The answer is plain. If He would create a glorious creature—man, after His own image and in His likeness, free to choose either good or evil, and not a creature governed by a mere chain of instinct as the birds and beasts around him—He must leave to him a possibility of the entrance of evil, though not a necessity. If man, as God created him, could not choose evil, then he had no choice at all. He would be no more virtuous in doing good than the mere animal which follows the instincts of its nature. And because in such a case he must do good, he would be no more virtuous in doing so than they.

Either God must refrain—we write the words with reverence—from creating such a being of this high and glorious order of existence with a free choice and will, or He must leave the question of evil a possibility to him. Alas! for the result, of which a fallen race speaks with such terrible reality. He chose the evil and refused the good. The moment he exercised this choice he became a sinner. Man, created in the image of God, fell from that pinnacle of eminence, never to be restored to it again (except as God’s plans and counsels will be fulfilled in Christ—the second man, the last Adam). Fallen Adam begets a son in his own likeness, after his image (Genesis 5:3), while unfallen Adam had been created “in the likeness of God” (Genesis 5:1).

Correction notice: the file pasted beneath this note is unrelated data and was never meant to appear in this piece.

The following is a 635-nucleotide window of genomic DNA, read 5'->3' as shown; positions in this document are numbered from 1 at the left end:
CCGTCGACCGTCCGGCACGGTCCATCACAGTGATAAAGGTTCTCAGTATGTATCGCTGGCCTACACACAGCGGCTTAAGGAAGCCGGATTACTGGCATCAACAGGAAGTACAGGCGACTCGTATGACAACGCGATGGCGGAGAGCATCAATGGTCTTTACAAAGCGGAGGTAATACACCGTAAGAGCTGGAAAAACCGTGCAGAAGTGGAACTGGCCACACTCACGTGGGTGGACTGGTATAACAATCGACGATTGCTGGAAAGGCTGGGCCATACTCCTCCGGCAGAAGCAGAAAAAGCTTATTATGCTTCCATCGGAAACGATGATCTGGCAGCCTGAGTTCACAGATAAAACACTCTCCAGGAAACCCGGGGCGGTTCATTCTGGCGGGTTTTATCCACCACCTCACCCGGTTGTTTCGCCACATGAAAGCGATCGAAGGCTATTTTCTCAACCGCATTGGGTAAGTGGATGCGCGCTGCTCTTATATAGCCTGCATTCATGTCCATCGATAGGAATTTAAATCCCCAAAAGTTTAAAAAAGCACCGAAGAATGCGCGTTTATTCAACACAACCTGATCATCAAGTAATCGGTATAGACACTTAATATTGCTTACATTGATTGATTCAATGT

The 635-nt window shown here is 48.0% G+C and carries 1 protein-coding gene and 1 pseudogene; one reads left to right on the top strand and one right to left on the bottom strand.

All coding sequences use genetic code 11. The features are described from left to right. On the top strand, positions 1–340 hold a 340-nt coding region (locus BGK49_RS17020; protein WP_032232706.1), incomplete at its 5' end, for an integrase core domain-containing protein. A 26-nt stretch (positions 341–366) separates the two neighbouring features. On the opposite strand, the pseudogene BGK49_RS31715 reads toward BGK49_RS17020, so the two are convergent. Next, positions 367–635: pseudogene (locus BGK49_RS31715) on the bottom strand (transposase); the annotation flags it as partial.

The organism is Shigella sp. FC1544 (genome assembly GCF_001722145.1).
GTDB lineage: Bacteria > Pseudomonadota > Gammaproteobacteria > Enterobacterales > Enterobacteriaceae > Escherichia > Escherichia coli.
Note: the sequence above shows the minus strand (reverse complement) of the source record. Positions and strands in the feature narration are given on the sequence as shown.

Observe in all this that there was no thought of man being holy; nor could it have been said of him, as afterward of the “new man,” that he of God was “created in righteousness and true holiness” (Ephesians 4:24). God is holy—absolutely so. But holiness is relative, inasmuch as it supposes evil to exist and implies absolute separation from it. This could not be said of man as God created him. He was pure and perfectly good, but evil was not for him in existence until he chose evil when presented in the form of a temptation. Thus he threw aside the authority and will of God who had given it to him.

Everything in the sinner now depends on his will in having to do with God; his salvation and all depends upon the surrender of his will to Him. “Ye will not come to Me, that ye might have life” (John 5:40). “Whosoever will, let him take the water of life freely” (Revelation 22:17).Now Christ is said to be the “image of the invisible God,” and the “image of God” Himself (2 Corinthians 4:4). This is because He fully represents God, but He is never said to be in His “likeness,” simply because He is God Himself, therefore not merely like Him. But it is also said that He came in the “likeness of sinful flesh,” and rightly so, because He was not sinful flesh at all (see Romans 8:3).

He too had His own perfect will, and, while tested to the uttermost in life and in death, it was always His will to do the Father’s will. “My meat is to do the will of Him that sent Me, and to finish His work” (John 4:34).This obedience and subjection found its perfection fully in death. He “became obedient unto death, even the death of the cross” (Philippians 2:8). Notice that He was not subject to death, as the first man was through his sin. With the first man it was the penalty of disobedience. But it was there that the perfection of Christ’s surrender of a perfect will in obedience shone out most fully. May we not say that it showed the perfect blending of a perfect will in Him, as a man, with that of God, in obedience unto death itself.